ONE fast food chain in the United States has refused to join the rush of burger selling rivals to add fake meat to their menus, staking a claim it is and will remain proudly 100 percent about real meat.
In fact the Arby’s chain has gone one step further and added a ‘meat based vegetable’ – which it terms a megetable – to its menu. Arby’s ‘Marrot’ is a carrot that is made entirely out of meat.
Arby’s is an American quick service fast food restaurant chain with more than 3300 restaurants.
In 2014 it adopted the tagline “We have the meats!”.
In a recent interview published on the FastCompany business news site on Monday, chief marketing officer Jim Taylor indicated the company has doubled down on that position in an age of plant based Impossible Burgers and Beyond Meat.
Arby’s has not only decided to resist the rising tide of veganism and flexitarianism, it’s positioned carnivory as a “with us or against us” values system, FastCopmany reported.
“If you are someone with us, who shares a passion for high-quality meat cooked the right way as deliciously as possible, we’re going to be a place you can get an abundance of different types of meat as a centrepiece for every sandwich,” Mr Taylor said.
He also threw out a challenge to rivals who have built successful businesses on meat but are now trying to appeal to the vegan and vegetarian minority.
“Here’s our philosophy: If you try to stand for everything, you end up standing for nothing,” he said.
“At some point you have to draw a line.
“This is what we’re going to say our brand is all about.
“We made a decision [that] our brand is going to be about real meat, and there will be other people who get into plant-based, but our true north is we have the meats, and real meats.”
FastCompany said the chain’s decision to adopt a “real meat” strategy had been integral to reversing a revenue downturn that began in 2008, when Arby’s sales dropped 5.8 pc and a further 8.2pc the following year. With sales and margins dropping, the business was sold to Inspire Brands, part of a group of ‘meatatarian’ brands including Buffalo Wild Wings, Hardee’s/Carl Jr.’s, Sonic, and Culver’s. With a new “meats first” focus the chain has enjoyed same-store growth every year since, with revenue reaching $3.9 billion in 2018, almost four times 2011 levels.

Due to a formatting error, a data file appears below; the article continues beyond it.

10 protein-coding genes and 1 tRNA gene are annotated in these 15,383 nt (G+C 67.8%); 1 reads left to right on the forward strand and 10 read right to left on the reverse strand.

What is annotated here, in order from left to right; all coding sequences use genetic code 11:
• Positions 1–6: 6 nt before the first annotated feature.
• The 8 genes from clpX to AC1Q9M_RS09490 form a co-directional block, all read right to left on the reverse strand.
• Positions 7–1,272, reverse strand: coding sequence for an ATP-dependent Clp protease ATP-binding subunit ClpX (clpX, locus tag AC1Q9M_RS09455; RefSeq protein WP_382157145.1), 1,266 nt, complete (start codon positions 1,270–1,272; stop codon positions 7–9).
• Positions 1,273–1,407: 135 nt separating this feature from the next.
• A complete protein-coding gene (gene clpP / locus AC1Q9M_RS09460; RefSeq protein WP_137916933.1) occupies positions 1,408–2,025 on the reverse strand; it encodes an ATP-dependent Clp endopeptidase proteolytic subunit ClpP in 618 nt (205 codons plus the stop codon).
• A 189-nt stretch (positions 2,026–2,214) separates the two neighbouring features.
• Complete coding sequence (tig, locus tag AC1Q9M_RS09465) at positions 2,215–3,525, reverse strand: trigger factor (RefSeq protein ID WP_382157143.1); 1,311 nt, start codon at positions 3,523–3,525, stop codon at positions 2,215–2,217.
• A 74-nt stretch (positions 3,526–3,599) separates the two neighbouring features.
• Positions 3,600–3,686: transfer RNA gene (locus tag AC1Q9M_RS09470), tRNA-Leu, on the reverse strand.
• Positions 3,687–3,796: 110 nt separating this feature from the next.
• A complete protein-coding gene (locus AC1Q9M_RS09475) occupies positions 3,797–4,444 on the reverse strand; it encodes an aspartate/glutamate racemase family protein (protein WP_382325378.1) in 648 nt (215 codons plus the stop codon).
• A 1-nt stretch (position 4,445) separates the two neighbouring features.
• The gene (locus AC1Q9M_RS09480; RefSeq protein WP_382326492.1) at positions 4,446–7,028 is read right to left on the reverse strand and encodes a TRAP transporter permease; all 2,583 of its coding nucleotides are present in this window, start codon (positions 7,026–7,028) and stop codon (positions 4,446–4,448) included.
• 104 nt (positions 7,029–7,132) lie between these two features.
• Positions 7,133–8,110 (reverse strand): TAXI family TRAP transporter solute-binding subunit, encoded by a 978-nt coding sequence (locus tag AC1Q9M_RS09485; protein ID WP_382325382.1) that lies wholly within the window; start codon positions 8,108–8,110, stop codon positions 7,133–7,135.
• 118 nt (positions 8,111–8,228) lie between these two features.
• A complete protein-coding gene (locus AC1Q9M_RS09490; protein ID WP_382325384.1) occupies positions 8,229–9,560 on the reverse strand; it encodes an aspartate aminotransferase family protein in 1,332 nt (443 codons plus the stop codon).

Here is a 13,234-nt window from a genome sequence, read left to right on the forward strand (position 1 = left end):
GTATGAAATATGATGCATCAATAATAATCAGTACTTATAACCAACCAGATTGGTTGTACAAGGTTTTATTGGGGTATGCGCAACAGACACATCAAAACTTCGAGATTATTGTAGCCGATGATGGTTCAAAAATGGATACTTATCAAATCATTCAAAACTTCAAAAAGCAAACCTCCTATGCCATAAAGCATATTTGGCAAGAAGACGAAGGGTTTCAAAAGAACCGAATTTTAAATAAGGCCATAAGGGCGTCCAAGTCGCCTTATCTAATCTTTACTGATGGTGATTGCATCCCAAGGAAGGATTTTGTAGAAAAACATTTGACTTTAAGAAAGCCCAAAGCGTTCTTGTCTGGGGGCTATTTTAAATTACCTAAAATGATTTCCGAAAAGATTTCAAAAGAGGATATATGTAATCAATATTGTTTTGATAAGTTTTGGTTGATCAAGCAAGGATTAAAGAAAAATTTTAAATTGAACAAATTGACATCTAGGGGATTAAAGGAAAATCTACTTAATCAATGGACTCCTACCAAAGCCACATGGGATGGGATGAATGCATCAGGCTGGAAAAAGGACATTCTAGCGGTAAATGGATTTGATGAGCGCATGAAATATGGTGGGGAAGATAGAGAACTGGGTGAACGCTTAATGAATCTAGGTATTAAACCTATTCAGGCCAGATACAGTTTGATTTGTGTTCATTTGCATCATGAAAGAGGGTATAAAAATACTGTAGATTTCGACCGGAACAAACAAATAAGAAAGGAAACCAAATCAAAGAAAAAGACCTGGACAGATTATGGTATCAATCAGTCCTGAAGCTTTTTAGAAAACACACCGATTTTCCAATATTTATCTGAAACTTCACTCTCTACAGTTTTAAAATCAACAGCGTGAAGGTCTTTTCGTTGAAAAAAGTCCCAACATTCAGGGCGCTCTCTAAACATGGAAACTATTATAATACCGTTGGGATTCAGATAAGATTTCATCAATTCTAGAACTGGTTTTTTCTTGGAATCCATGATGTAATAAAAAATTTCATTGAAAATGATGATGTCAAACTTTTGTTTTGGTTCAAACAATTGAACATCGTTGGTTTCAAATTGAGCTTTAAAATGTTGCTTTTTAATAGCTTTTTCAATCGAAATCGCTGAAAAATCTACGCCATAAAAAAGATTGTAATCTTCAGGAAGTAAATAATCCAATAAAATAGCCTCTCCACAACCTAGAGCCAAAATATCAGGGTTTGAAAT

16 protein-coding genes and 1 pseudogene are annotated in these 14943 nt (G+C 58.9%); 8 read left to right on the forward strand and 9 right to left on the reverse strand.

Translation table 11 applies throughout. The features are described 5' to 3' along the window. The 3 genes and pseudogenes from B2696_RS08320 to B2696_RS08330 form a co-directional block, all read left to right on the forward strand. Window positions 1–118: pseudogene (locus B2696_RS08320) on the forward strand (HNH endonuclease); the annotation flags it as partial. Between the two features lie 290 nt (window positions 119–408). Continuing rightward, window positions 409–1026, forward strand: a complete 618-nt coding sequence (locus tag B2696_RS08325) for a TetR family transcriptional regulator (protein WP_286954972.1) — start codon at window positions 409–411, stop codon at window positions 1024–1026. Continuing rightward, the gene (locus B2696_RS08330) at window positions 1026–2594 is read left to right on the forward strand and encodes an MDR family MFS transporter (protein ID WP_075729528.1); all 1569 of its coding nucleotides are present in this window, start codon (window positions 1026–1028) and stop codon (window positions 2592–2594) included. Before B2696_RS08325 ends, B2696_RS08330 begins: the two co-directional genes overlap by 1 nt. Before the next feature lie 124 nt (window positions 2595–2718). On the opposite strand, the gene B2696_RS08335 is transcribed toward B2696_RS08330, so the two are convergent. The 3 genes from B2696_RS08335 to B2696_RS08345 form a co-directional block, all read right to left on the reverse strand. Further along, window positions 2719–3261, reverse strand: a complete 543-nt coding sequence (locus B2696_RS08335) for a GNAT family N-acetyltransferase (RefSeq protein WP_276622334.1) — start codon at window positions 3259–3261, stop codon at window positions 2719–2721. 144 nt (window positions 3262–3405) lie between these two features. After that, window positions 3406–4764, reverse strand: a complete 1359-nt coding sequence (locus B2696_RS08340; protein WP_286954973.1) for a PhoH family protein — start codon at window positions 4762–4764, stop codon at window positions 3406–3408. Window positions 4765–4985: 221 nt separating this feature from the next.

In response to questions as to whether it was concerned how the strategy would fare as the number of people claiming to be vegan in surveys has reportedly grown to 6 pc of the US population, the business was unphased.
“We’re never going to win over people looking to . . . eat vegetarian meat,” Mr Taylor said.
“We’re never going to be that choice.”
“Let’s speak to the 95 percent of the people who are out there versus the 5 percent we don’t have any right to win with anyway.”
When pressed what may happen in 10 or 20 years’ time, particularly if herds are reduced to meet carbon emissions goals, Mr Taylor was still not concerned.
“At least half the people 3000 years from now are still going to be eating meat,” Taylor says with a chuckle.
“What I’ve found, for long-term adoption in mainstream America, is ‘How does it taste and what does it cost?’
“People are not going to pay more for something that tastes worse. I’ve seen statistics where 80% to 85% of vegetarians come back to eating meat as part of their lifestyle at some point.
“We want to be that place for people . . . coming back.”
“That takes a stand at this day and age. Not appealing to vegetarians, in fact, makes us stronger as a brand. We’re 100% carrying a flag for meat-loving America.”